Thanks Paul for sharing your list of exotic destinations in Himalayas. The Majestic mountain series of Himalayas had always been the prime attraction for the travelers around the globe. I also traveled there significantly but I always returned back with a frowning curiosity and a desire to return back. This year, I was more inclined to explore some less traveled, lazy, laid-back, calm and pleasant destinations of Indian Himalayas. Trekking in higher ranges is always inspiring but not very suitable for solo independent travelers. I am up to high altitude trekking but affording a guide, trekking equipment for my solo trip is quite heavy on my budget. Anyway, my friend Paul had traveled India extensively and even wrote a book about his travels so I counted on him to figure out my bucket list…dropped an email to Paul…
Himalayan Oak Forest Near Jalori Pass
Paul returned back with a comprehensive mail about various destinations he has been to but His love towards Jibhi was quite evident in that message. I can’t count how many times he recommended me Jibhi and even drafted the entire route, public transport etc. It took me a while to absorb such an elucidated reply. ….Long thing short… Jibhi became my first destination from that list…
Jibhi is a scenic hamlet in Banjar Valley of Himachal Pradesh. Jibhi can be approached from Chandigarh-Manali Highway. There is a small detour in right just before the tunnel at AUT. You need to take that road following the river and head further till Bajnar. Banjar is some 27 km from AUT and well connected with private busses. Jibhi is another 8 km from Banjar town towards Jalori Pass.
Beas River near AUT
Banjar Valley Himachal Pradesh
An overnight journey in a semi-deluxe bus from Delhi took me to AUT. The small town of AUT lies just after a long tunnel on the highway. After getting down at AUT, I caught the connecting private bus to Banjar. Banjar is some 27 km from AUT and took me an hour to reach there. During day time, you can also get direct bus to Jibhi from AUT. Banjar is a typical Himalayan town grown in the middle of lush green valley surrounded by alpine meadows. Small water streams merge into a bigger stream flowing beneath the valley. Quite lazy, serene and picturesque settings it offers.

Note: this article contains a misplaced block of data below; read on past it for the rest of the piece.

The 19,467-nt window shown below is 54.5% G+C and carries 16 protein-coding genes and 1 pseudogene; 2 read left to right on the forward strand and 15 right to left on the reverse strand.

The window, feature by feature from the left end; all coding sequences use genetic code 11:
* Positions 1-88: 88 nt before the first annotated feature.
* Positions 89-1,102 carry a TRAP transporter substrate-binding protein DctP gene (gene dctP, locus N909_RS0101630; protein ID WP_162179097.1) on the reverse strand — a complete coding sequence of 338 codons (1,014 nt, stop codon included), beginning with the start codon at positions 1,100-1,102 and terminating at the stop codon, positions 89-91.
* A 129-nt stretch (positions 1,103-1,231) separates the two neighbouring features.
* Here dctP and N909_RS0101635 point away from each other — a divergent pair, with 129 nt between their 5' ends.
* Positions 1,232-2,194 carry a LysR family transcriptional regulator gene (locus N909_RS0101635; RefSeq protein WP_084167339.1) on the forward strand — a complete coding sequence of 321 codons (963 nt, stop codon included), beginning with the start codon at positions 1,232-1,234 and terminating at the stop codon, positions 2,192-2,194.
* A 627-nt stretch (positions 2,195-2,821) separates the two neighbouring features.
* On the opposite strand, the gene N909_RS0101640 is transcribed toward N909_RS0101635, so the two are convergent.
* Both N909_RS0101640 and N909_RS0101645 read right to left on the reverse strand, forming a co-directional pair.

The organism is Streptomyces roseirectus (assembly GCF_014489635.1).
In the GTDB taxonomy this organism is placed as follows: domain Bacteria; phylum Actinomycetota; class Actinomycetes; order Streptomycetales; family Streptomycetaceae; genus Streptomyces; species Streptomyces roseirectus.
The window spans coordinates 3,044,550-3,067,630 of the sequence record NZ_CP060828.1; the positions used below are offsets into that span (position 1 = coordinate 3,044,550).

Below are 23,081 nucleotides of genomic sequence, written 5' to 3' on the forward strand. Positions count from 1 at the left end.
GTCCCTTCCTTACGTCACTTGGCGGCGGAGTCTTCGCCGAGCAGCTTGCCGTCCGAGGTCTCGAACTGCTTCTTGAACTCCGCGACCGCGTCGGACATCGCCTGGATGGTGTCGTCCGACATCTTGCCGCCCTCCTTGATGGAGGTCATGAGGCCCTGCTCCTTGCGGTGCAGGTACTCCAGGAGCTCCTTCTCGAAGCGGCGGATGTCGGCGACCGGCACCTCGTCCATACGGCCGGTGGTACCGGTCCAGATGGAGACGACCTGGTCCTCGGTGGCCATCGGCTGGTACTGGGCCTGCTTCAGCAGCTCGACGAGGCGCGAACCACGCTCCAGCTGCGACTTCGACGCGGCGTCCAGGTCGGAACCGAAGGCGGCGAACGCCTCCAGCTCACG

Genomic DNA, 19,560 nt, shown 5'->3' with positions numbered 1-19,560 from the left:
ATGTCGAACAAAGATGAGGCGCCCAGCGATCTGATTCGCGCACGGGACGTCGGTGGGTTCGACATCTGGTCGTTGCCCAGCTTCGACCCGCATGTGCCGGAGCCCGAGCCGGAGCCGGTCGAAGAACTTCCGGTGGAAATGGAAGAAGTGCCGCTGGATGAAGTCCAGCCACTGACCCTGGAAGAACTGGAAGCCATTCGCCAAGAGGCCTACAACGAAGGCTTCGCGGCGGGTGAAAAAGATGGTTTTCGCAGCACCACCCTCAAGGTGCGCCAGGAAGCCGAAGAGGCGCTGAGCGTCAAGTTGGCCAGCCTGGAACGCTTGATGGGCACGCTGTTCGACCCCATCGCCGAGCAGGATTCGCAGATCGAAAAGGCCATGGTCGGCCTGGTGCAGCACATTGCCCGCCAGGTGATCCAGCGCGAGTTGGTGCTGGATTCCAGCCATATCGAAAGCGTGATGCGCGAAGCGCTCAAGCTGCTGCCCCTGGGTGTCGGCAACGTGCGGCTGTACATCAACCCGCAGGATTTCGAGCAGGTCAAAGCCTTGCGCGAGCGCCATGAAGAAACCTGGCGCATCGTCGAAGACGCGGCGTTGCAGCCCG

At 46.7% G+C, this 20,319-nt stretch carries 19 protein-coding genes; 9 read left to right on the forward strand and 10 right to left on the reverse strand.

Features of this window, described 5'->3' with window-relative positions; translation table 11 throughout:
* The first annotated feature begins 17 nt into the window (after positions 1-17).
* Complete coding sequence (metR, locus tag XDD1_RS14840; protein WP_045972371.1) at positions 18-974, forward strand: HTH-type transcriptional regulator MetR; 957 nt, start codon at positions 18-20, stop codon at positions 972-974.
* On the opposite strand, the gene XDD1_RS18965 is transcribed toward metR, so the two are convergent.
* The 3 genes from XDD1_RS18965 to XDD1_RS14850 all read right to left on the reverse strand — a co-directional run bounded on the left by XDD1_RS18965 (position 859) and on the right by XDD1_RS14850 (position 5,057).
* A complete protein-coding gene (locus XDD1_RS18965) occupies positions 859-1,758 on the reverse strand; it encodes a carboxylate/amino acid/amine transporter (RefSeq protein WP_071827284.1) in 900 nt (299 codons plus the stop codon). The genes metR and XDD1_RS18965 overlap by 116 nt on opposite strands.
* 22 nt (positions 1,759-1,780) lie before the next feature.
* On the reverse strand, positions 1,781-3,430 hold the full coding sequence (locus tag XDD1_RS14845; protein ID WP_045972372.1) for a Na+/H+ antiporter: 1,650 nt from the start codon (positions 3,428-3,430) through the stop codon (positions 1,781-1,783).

Chaini Village Banjar Valley
Later after one hour, I caught another bus from Banjar to Jibhi. Bus was so badly packed that I had to climb up to the roof to get myself a place. It was a remarkable job by bus driver to ply uphill on the narrow road passing through the Banjar town which only accommodates one vehicle at the time.From Banjar onwards, the route is quite steep and greener. I enjoyed the every bit of my journey on the roof top of the bus.
Sightseeing and day treks from Jibhi
Larger version of the map: http://thinkingparticle.com/image/sightseeing-and-day-treks-jibhi
After arriving at Jibhi, It was not very difficult to find Rana. Paul strongly suggested me to contact Rana and mentioned him as an early explorer of Banjar Valley. Guest house run by Rana was fully occupied with a Russian group but still he accommodated me in one of the basic room. Despite of the sleepless night, I was very eager to interview Rana and to get myself drenched with his knowledge about this part of Himalayas. Just after taking bathe in the water stream flowing behind the guest house, I spent some 2 hours interviewing Rana. He did an incredible job of exploring Banjar valley, setting up guest houses, compiling the history of Banjar valley, outlining the trekking trails, exploring unknown villages, ancient temples etc. most importantly he had been doing this since last 20 years. He was also involved in various initiatives for saving environments against dam constructions etc. …truly an unknown hero of Himalayas… Finally he gifted me a self compiled map of the treks around Jibhi…. These treks are moderate and can be done independently….
Sharingi Bagi Temple
Chaini Fort Trek/Sharingi Bagi Temple trek: Chaini Village is popular for some ancient structures those are inspired from Chinese art and archeology. Chaini Village can be reached as a 3-4 hour trek from Jibhi. The trek starts from a point called Chiladhar which is some 4 km from Jibhi on the way to Banjar. There is a little diversion to Sharingi Bagi temple from Chiladhar so you can easily notice that. Sharingi Bagi temple is another major attraction which lies on the mid way. There is a well outlined trail till the temple so I could easily make it to the temple without inquiring to anyone. The trail passes through small villages, cedar forest, apple plantations, and thin waterfalls etc. After spending an hour at temple, I started to trek further towards Chaini Village. Despite of the priest’s directions, I followed the wrong trail uphill and reached to another hill. However I got the first glimpse of Chaini village from that neighboring hill….. Declined back and then hiked again…. Finally after passing through apple gardens and wheat fields, I made it to Chaini Village.